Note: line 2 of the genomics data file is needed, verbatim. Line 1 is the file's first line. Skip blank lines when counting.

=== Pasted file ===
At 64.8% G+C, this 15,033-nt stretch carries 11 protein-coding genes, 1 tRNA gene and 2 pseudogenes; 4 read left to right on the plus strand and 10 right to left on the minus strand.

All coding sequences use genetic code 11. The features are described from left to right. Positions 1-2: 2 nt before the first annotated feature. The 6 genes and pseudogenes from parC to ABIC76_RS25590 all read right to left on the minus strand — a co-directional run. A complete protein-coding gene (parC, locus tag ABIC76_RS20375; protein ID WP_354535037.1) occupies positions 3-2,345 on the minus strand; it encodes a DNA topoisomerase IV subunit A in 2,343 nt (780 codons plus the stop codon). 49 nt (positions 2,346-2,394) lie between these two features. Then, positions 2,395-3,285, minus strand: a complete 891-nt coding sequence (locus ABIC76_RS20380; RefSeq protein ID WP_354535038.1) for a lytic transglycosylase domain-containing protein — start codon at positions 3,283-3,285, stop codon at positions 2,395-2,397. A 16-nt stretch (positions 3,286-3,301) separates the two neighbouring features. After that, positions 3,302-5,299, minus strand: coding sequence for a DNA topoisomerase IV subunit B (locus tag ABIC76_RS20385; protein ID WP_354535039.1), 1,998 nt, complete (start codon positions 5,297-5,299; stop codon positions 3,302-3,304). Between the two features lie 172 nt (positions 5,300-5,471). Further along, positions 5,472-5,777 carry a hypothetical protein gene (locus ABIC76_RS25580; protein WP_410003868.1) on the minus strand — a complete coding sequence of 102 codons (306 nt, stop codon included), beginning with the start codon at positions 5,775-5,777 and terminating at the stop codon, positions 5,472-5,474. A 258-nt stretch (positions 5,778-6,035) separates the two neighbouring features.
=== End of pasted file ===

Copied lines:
All coding sequences use genetic code 11. The features are described from left to right. Positions 1-2: 2 nt before the first annotated feature. The 6 genes and pseudogenes from parC to ABIC76_RS25590 all read right to left on the minus strand — a co-directional run. A complete protein-coding gene (parC, locus tag ABIC76_RS20375; protein ID WP_354535037.1) occupies positions 3-2,345 on the minus strand; it encodes a DNA topoisomerase IV subunit A in 2,343 nt (780 codons plus the stop codon). 49 nt (positions 2,346-2,394) lie between these two features. Then, positions 2,395-3,285, minus strand: a complete 891-nt coding sequence (locus ABIC76_RS20380; RefSeq protein ID WP_354535038.1) for a lytic transglycosylase domain-containing protein — start codon at positions 3,283-3,285, stop codon at positions 2,395-2,397. A 16-nt stretch (positions 3,286-3,301) separates the two neighbouring features. After that, positions 3,302-5,299, minus strand: coding sequence for a DNA topoisomerase IV subunit B (locus tag ABIC76_RS20385; protein ID WP_354535039.1), 1,998 nt, complete (start codon positions 5,297-5,299; stop codon positions 3,302-3,304). Between the two features lie 172 nt (positions 5,300-5,471). Further along, positions 5,472-5,777 carry a hypothetical protein gene (locus ABIC76_RS25580; protein WP_410003868.1) on the minus strand — a complete coding sequence of 102 codons (306 nt, stop codon included), beginning with the start codon at positions 5,775-5,777 and terminating at the stop codon, positions 5,472-5,474. A 258-nt stretch (positions 5,778-6,035) separates the two neighbouring features.